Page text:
There are some things that simply ought not be done - even in politics. Too many people around the President seem not to understand that, and that line has been crossed. When Ambassador Joe Wilson told the truth about the Administration's misleading claims about Iraq, Niger, and uranium, the people around the President didn't respond with facts. Instead, they publicly disclosed that Ambassador Wilson's wife was a deep-cover CIA agent. In doing so, they undermined America's national security and put politics first. They also may well have put the lives of Ambassador Wilson's wife, and her sources, in danger.
When former Treasury Secretary Paul O'Neill revealed that the White House was thinking about an Iraq War in its first weeks in office, his former colleagues in the Bush Administration ridiculed him from morning to night, and even subjected him to a fruitless federal investigation.
When Larry Lindsay, one of President Bush's former top economic advisors, and General Eric Shinseki, the former Army Chief of Staff, spoke honestly about the amount of money and the number of troops the war would demand, they learned the hard way that the White House doesn't tolerate candor.
This is not "politics as usual." In nearly all of these cases, it's not Democrats who are being attacked.
Senator McCain and Secretary O'Neill are prominent Republicans, and Richard Clarke, Larry Lindsay, Joe Wilson, and Eric Shinseki all worked for Republican Administrations.
The common denominator is that these government officials said things the White House didn't want said.
The response from those around the President was retribution and character assassination -- a 21st Century twist to the strategy of "shooting the messenger."
If it takes intimidation to keep inconvenient facts from the American people, the people around the President don't hesitate. Richard Foster, the chief actuary for Medicare, found that out. He was told he'd be fired if he told the truth about the cost of the Administration's prescription drug plan.
This is no way to run a government.
The White House and its supporters should not be using the power of government to try to conceal facts from the American people or to reshape history in an effort to portray themselves in the best light.
They should not be threatening the reputations and livelihoods of people simply for asking ? or answering ? questions. They should seek to put all information about past decisions on the table for evaluation so that the best possible decisions can be made for the nation's future.
In Mr. Clarke's case, clear and troubling double standards are being applied.
Last year, when the Administration was being criticized for the President's misleading statement about Niger and uranium, the White House unexpectedly declassified portions of the National Intelligence Estimate. When the Administration wants to bolster its public case, there is little that appears too sensitive to be declassified.
Now, people around the President want to release parts of Mr. Clarke's earlier testimony in 2002. According to news reports, the CIA is already working on declassifying that testimony ? at the Administration's request.
And last week several documents were declassified literally overnight, not in an effort to provide information on a pressing policy matter to the American people, but in an apparent effort to discredit a public servant who gave 30 years of service to his American government.
I'll support declassifying Mr. Clarke's testimony before the Joint Inquiry, but the Administration shouldn't be selective. Consistent with our need to protect sources and methods, we should declassify his entire testimony.
And to make sure that the American people have access to the full record as they consider this question, we should also declassify his January 25 memo to Dr. Rice, the September 4, 2001 National Security Directive dealing with terrorism, Dr. Rice's testimony to the 9-11 Commission, the still-classified 28 pages from the House-Senate inquiry relating to Saudi Arabia, and a list of the dates and topics of all National Security Council meetings before September 4, 2001.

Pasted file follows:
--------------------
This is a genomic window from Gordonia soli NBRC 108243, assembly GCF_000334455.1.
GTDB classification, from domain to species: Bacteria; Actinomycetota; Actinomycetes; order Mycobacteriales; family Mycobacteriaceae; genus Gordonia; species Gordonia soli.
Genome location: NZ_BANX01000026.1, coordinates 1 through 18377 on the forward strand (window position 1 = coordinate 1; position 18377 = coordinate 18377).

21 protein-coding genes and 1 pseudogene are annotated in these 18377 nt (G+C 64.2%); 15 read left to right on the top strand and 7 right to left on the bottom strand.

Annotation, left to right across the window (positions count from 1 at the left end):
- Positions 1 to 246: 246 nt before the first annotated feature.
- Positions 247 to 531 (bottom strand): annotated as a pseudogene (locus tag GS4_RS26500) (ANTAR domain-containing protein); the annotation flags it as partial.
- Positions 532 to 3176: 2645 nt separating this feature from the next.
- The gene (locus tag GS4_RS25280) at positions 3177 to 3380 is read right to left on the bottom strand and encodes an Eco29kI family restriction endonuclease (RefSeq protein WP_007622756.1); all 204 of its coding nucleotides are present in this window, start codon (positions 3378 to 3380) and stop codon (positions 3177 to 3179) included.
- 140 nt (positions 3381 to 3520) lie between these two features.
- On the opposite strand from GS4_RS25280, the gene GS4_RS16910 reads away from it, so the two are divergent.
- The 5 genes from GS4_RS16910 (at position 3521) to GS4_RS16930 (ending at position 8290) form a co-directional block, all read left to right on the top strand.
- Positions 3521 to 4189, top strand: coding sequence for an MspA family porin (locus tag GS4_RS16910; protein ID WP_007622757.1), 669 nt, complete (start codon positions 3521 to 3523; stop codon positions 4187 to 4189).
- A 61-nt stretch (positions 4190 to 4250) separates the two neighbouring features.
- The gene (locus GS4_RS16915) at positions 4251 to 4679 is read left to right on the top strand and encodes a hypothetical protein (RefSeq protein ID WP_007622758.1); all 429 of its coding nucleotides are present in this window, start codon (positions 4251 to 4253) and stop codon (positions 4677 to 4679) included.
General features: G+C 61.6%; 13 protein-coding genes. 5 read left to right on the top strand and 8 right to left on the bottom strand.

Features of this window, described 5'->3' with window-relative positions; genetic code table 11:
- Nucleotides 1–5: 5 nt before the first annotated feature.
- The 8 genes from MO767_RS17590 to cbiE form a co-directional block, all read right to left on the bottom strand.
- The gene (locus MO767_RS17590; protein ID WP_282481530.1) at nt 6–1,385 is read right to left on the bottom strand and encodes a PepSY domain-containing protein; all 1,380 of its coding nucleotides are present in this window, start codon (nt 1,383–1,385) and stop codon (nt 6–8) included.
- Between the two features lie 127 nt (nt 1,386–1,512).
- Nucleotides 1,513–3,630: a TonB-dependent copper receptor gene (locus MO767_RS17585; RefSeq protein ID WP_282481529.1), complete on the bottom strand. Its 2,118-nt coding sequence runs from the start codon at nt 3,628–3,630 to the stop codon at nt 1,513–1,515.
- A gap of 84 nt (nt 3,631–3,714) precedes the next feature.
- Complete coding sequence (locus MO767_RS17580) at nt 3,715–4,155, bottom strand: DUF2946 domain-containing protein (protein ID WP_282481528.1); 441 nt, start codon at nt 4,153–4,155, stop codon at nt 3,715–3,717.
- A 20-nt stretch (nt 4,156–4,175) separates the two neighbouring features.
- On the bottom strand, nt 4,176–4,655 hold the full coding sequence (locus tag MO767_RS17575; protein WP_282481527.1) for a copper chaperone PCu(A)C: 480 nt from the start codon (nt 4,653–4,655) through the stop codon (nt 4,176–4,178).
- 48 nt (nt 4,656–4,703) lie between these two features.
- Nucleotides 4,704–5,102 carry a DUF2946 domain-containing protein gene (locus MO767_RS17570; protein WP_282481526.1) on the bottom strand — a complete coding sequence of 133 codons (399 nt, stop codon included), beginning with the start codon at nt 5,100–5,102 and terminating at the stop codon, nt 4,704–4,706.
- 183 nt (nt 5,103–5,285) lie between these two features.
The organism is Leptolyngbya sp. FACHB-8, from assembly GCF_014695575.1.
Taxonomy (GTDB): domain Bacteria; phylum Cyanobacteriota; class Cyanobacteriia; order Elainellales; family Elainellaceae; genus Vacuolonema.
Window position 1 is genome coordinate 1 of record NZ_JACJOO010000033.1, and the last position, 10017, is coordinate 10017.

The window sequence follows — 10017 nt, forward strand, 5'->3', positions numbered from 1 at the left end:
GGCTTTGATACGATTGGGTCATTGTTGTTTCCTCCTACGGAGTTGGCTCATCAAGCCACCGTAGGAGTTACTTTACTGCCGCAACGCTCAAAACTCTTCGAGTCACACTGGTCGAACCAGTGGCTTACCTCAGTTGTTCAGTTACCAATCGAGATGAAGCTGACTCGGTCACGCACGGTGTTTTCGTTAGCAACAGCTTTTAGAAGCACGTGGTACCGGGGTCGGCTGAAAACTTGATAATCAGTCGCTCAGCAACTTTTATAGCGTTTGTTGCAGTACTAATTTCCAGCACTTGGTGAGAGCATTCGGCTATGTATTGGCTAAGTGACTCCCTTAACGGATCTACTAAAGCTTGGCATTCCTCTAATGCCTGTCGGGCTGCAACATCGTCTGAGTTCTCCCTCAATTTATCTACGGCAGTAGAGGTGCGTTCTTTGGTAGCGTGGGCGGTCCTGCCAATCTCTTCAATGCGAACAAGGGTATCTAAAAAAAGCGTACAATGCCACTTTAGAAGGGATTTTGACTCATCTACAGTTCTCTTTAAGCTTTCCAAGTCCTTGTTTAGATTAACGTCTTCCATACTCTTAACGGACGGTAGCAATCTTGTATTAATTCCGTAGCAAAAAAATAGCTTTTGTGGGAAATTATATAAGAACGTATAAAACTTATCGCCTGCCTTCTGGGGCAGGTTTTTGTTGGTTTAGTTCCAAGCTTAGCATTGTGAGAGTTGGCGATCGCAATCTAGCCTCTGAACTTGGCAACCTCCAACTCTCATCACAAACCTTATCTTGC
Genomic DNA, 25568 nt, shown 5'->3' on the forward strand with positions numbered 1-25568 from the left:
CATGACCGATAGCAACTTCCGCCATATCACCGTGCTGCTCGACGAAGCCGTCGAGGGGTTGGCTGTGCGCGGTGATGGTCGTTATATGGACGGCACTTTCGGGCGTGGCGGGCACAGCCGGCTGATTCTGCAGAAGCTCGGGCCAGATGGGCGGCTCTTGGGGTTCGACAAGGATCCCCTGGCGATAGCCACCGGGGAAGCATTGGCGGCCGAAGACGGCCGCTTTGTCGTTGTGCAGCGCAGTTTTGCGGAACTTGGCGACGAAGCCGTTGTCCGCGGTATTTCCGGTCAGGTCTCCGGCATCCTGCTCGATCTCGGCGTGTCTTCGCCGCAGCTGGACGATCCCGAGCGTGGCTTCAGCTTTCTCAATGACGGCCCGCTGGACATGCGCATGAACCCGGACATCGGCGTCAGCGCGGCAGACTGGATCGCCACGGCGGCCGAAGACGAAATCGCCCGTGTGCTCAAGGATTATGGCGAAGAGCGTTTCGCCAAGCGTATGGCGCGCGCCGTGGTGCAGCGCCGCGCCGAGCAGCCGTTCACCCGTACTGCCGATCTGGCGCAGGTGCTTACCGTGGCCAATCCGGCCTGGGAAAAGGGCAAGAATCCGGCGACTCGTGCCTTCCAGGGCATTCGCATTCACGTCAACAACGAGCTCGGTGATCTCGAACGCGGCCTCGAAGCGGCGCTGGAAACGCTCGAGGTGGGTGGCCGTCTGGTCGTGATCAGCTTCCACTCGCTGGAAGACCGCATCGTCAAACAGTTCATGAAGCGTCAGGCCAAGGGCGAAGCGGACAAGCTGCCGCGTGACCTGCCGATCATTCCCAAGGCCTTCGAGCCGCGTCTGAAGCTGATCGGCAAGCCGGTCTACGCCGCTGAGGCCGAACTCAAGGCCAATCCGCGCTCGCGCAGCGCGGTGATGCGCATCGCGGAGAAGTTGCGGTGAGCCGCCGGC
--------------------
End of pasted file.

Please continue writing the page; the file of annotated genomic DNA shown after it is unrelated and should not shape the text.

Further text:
I hope this new interest in openness will also include the Vice President's Energy and Terrorism Task Forces. While much, if not all, of what these task forces discussed was unclassified, their proceedings have not been shared with the public.
There also seems to be a double standard when it comes to investigations.
In recent days leading congressional Republicans are now calling for an investigation into Mr. Clarke. As I mentioned earlier, Secretary O'Neill was also subjected to an investigation. Clarke and O'Neill sought legal and classification review of any information in their books before they were published.
Nonetheless, our colleagues tell us these two should be investigated, at the same time there has been no Senate investigation into the leaking of Valerie Plame's identity as a deep cover CIA agent; no thorough investigation into whether leading Administration officials misrepresented the intelligence regarding threats posed by Iraq; no Senate hearings into the threat the chief Medicare Actuary faced for trying to do his job; and no Senate investigation into the reports of continued overcharging by Halliburton for its work in Iraq.
There is a clear double standard when it comes to investigating or releasing information, and that's just is not right. The American people deserve more from their leaders.
We're seeing it again now in the shifting reasons the White House has given for Dr. Rice's refusal to testify under oath and publicly before the 9-11 Commission.
The people around the President first said it would be unprecedented for Dr. Rice to testify. But thanks to the Congressional Research Service, we now know that previous sitting National Security Advisors have testified before Congress.
Now the people around the President are saying that Dr. Rice can't testify because it would violate an important constitutional principle: the separation of powers.
We will soon face this debate again when it comes time for President Bush and Vice President Cheney to meet with the 9-11 Commission. I believe they should lift the limitations they have placed on their cooperation with the Commission and be willing to appear before the entire Commission for as much time as the Commission deems productive.
The all-out assault on Richard Clarke has gone on for more than a week now. Mr. Clarke has been accused of "profiteering" and possible perjury. It is time for this to stop.
The Commission should declassify Mr. Clarke's earlier testimony. All of it. Not just the parts the White House wants. And Dr. Rice should testify before the 9-11 Commission, and she should be under oath and in public.
The American people deserve to know the truth -- the full truth -- about what happened in the years and months leading up to September 11.
Senator McCain, Senator Cleland, Secretary O'Neill, Ambassador Wilson, General Shinseki, Richard Foster, Richard Clarke, Larry Lindsay ... when will the character assassination, retribution, and intimidation end?
When will we say enough is enough?
The September 11 families - and our entire country - deserve better. Our democracy depends on it. And our nation's future security depends on it.
Via Beyond the Beyond